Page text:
Posts Tagged ‘Public Health’

Guess Who, Fat Boy?

Friday, January 4th, 2013

Earlier this week, the Journal of the American Medical Association came out with a huge study of obesity that concludes that the obesity hysterics are, indeed, hysterical. Their results indicate that being moderately overweight or even very mildly obese doesn’t make you more likely to die than a thin person. In fact, it may make you less likely to die, to the tune of 6%. (Severe obesity, however, did show a strong connection to higher death rates).

Now you would think that this would be greeted with some skeptical enthusiasm. If the results are born out by further study, it would mean we do not have a massive pending public health crisis on our hands. It means that instead of using cattle prods to get moderately overweight people into the gym, we can concentrate on really obese people.

So is the health community greeting this with relief? Not exactly:

That’s the wrong conclusion, according to epidemiologists. They insist that, in general, excess weight is dangerous. But then they have to explain why the mortality-to-weight correlation runs the wrong way. The result is a messy, collective scramble for excuses and explanations that can make the new data fit the old ideas.

William Saletan at Slate lists a dozen different explanations for why this study is wrong, definitely wrong, absolutely wrong, no sir. Most of these cross him (and me) as trying to rationalize away an inconvenient scientific result.


Politically Incorrect Linkorama

Sunday, March 28th, 2010
  • Is diversity training a sham? It wouldn’t surprise me at all. But I’d never admit it in print.
  • OK, I’ll admit it. I read this article because someone linked it up as an article about strippers. But, if you can get by the author’s decolletage, it’s a very fascinating article about how Massachusetts law is making life more difficult for strippers in the name of helping them. (It also confirms that my acquaintance who stripped her way through college and into law school was not unique. And no, she was a friend of a friend. I didn’t meet her in a professional context.)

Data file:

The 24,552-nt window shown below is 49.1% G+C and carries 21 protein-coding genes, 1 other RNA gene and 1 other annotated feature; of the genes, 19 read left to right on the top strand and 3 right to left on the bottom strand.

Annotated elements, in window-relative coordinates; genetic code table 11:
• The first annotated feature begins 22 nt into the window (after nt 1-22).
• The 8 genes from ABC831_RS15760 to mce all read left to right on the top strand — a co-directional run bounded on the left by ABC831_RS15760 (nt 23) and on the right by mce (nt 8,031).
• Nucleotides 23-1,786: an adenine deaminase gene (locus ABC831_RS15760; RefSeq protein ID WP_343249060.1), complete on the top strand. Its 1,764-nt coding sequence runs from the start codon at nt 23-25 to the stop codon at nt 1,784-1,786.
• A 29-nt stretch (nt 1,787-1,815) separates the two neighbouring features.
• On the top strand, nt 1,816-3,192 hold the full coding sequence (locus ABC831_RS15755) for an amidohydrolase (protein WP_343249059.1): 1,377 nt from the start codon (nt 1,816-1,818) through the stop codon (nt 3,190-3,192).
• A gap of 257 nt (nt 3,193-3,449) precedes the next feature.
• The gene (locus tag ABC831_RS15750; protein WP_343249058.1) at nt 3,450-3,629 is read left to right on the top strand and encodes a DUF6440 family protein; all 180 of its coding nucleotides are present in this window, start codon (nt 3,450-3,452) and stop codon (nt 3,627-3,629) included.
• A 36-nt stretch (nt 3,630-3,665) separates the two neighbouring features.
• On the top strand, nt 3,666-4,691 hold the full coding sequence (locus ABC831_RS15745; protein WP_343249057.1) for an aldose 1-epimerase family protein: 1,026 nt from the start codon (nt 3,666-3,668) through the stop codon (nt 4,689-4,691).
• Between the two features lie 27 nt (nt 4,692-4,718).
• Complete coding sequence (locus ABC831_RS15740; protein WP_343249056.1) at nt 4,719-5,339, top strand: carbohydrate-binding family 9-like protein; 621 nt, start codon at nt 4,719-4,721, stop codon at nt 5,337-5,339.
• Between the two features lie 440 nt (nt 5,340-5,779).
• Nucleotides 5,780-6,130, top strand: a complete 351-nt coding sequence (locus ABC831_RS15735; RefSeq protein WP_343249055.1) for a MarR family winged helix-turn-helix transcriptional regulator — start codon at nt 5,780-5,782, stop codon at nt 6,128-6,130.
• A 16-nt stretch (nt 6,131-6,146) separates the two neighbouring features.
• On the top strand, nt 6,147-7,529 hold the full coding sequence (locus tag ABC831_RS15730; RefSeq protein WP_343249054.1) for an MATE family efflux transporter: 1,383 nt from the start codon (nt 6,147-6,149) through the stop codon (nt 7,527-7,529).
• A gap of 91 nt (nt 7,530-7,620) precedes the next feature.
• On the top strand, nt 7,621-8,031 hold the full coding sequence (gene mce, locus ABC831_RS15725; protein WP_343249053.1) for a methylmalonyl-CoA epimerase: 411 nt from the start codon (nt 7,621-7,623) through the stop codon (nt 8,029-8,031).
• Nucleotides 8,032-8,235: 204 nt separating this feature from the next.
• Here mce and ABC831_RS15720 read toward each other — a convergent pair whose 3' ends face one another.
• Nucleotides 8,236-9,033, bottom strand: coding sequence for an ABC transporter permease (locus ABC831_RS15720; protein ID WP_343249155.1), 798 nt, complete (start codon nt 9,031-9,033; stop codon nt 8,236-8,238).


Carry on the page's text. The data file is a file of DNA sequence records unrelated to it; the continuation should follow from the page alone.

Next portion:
• I’m cooking up a post, not sure for which site, that would infuriate my old feminist philosophy professor. It may be a while, but I’ll link up this story, about the myth that sex slaves are pulled in for sporting events. What’s amazing is how many members of the religious right and feminist left will respond to this story with dismay — i.e., they’ll be disappointed that there is not a severe sex slave problem that they need to agitate about.
  • Was our War on Fat misguided? I find this especially interesting given an article I read last week about scientists mis-using statistics. We’ve seen this pattern from the Food Grabbers. Ten years ago, we all had to substitute trans fats into our diet. Now we have to get rid of them. Ten years from now they’ll be back. Personally, I think our evolved bodies are too kludgey for strict dietary rules.
  • Speaking of bad science, this sounds like hand writing analysis for the 21st century.
  • OK, enough political incorrectness. Back to plain old BS.

  • Ireland is cutting bureaucrat pay to balance their budget. There is no chance such a thing could happen in this country.
  • The massive epidemic of bad public defenders seems a case of being penny wise and pound foolish. A competent defenders would keep innocent people out of prison and keep appeals from dragging out, saving money in the long run.
  • Hugo Chavez takes Sean Penn’s advice and arrests the owner of the last free television station in Venezuela.
  • I can’t stand Ann Coulter. But I find the Canadian restrictions on free speech even more offensive.